SERMON 3-10-19 Lent 1C St. Monica’s Episcopal Church
In the last few years, there has emerged a whole new genre of television shows on the Discovery and Science Channel. A series called Man, Woman, Wild was about a married couple (one, a Special Forces operative, the other a journalist) who teamed up to face the wildernesses of jungle, tundra, and desert. Another great series is called Dual Survival that pairs a naturalist skilled in Aboriginal living skills and a U.S. Special Forces operative, and they are dropped into some very difficult, wild places and forced to survive off the land.
My favorite survival series is called Survivorman,” which stars naturalist Les Stroud, who is not a Special Forces operative, nor aboriginal expert, nor is he specially trained survivalist. Stroud is a regular guy each week he goes up against some of the most difficult survival wildernesses known. The most interesting part of this show is that Stroud is always alone: no camera crew, no backup plan, just himself, a few cameras, and the elements.
Stroud is a self-assured and independent kind of guy, and despite his skills and rugged individualism, things do not always go his way. His show is the “real deal” because sometimes he fails at surviving, and he does so at his own peril. Christian discipleship in the 21st century can often seem like a survival television series. In this journey of discipleship, we think we are like Stroud, out there all alone in the spiritual elements, trying to rely on our self assured, rugged individualist, attitude. Sometimes as Christians we fall short, and just crash and burn because we try and do it all alone. I have even heard people say, “I really do not need to go to church to be a good person do I.” Jesus was all alone in the desert trying to survive the temptations many of us face, but by his example and faithfulness, he taught us something we could never learn watching a television survivor shows.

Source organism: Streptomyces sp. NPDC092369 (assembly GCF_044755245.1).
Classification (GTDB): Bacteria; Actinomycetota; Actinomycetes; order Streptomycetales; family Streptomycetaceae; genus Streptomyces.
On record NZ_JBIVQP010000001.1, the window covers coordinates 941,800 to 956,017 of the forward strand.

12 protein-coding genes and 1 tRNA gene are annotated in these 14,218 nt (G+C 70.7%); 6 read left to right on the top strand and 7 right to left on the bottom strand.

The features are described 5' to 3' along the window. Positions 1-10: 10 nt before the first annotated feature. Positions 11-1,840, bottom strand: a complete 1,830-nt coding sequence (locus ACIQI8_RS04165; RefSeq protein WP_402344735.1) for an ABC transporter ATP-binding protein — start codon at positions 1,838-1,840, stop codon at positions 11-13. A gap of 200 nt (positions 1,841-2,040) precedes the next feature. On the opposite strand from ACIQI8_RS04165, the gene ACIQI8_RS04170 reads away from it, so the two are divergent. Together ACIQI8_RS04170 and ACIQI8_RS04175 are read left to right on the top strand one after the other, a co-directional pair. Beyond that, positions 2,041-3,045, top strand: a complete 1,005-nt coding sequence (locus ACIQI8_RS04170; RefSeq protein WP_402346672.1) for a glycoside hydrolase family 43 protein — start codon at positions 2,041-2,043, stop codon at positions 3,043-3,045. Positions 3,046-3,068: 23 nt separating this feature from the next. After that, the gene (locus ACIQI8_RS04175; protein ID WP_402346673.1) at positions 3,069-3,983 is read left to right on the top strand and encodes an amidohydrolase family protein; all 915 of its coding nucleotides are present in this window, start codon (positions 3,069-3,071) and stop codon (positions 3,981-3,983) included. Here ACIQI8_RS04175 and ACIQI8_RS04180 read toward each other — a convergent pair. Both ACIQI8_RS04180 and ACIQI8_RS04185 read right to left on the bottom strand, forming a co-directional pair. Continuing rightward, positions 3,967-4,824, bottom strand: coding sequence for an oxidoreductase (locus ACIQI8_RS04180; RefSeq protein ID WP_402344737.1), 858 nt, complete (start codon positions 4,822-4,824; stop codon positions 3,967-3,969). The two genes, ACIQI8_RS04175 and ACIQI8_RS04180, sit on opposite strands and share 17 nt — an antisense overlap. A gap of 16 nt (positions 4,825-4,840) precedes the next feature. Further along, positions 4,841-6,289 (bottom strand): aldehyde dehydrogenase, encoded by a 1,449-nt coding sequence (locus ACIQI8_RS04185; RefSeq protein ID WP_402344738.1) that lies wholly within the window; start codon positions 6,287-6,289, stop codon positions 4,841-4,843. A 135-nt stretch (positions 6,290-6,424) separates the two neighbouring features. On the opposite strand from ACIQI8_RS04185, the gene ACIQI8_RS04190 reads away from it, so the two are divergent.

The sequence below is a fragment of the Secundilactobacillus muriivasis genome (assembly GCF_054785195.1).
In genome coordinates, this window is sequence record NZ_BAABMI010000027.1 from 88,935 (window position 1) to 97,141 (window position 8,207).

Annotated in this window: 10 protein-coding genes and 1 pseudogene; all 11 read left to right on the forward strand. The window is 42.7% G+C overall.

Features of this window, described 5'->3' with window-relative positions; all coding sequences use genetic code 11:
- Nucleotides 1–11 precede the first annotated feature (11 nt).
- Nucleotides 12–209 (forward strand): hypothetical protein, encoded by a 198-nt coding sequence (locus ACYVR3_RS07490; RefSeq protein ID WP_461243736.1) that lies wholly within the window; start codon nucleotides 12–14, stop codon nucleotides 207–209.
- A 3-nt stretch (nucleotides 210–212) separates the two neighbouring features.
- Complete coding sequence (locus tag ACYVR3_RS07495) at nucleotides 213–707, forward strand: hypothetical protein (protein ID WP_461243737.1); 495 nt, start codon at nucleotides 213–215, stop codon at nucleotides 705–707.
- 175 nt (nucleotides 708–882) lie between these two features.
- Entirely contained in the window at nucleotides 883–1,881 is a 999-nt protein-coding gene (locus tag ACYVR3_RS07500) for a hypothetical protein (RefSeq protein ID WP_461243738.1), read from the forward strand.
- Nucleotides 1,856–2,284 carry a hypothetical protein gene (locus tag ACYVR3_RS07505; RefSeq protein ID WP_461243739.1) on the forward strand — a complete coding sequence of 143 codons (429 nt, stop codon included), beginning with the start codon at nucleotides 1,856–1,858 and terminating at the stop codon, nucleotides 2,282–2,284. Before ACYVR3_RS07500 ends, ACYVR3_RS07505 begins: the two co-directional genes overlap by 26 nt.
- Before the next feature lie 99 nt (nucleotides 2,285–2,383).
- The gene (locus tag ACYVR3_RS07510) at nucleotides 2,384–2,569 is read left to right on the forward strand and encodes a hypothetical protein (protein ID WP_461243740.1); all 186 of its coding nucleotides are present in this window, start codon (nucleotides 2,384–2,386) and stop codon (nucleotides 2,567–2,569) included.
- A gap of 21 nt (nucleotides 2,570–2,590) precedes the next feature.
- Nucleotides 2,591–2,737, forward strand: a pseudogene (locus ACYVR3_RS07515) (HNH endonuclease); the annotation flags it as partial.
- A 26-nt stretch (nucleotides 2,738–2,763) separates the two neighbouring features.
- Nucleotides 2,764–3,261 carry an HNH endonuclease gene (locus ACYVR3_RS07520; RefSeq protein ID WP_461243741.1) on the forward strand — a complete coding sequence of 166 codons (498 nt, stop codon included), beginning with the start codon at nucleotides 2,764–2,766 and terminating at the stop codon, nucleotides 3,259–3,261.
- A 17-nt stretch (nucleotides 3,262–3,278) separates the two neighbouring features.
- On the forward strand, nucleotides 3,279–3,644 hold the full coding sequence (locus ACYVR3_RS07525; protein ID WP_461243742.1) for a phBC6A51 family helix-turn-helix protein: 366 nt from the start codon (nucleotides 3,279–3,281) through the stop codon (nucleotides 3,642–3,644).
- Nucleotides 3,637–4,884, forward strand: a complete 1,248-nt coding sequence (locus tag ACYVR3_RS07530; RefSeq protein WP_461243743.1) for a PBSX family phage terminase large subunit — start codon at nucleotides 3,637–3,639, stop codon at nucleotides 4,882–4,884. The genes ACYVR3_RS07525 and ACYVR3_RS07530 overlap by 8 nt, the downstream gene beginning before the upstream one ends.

Ultimate Survivor Showdown
Listening to today’s gospel reading, can you picture Jesus’ wondering around for 40 days in the desert like “Survivorman.” He was out there in the arid climate with no disciples around, no camera crew catching his every word, no knapsack filled with energy bars and no magnesium flint fire starter. It was just Jesus, the elements, and the temptations that often come in the weakened state of hunger, fear, and being left to the elements, of our own character.
Scripture tells us, “Jesus, full of the Holy Spirit, returned from the Jordan and was led by the Spirit.” From the baptism in the Jordon, from the voice from heaven declaring, “You are my Son, with you I am well pleased,” Jesus was led into a desert place and at his weakest, a situation in which, he was deprived of sustenance, he was without the aid and protection of others. There in that condition, Jesus engaged directly with all that the “oppressor” could bring upon him..
Jesus faced the same challenges we face, when it comes to the choices we have with the freedom we carry. This freedom gives us the option to choose an easy path of discipleship; a more fulfilling road, a more self-comforting option. We also have another choice, which is the one that will test our faithfulness, our character, and our metal. Let me give you an example. Three times, the devil said to Jesus, “If you are the Son of God.” Jesus was being challenged with the truth of who he was in the wilderness. If you are this, then test God by doing this. Our temptations in life come when we face the uncertainty of who we are and whose we are.
Maybe we face the temptations to cheat a little on a work project, talk about a sister or brother behind their back, plot to undermine someone, or scheme to get our way, and at those moments we must ask, “As a follower of Jesus, how do I respond?” Jesus knew what it is like to be human, because he was both divine and human. It was there in the weakened state of temptation that he showed us how to face those desert moments faithfully, by understanding whose we are and who we are. We find the strength to survive the trials, when we surrender and become reliant on God, knowing the Holy Spirit is with us, and we are never really alone. In those moments of temptation, we must trust thatGod is not trying to trip us up.
Some of our brothers and sisters in the faith believe that being a Christian is like a survival showdown. They believe our hardships, uncertainties, doubts, and tragedies come to us so from God, so we might be tested and tried by God, all to experiment whether we are faithful enough and worthy enough. Remember, it was Satan who was tempting Jesus in the desert, trying to trip him up.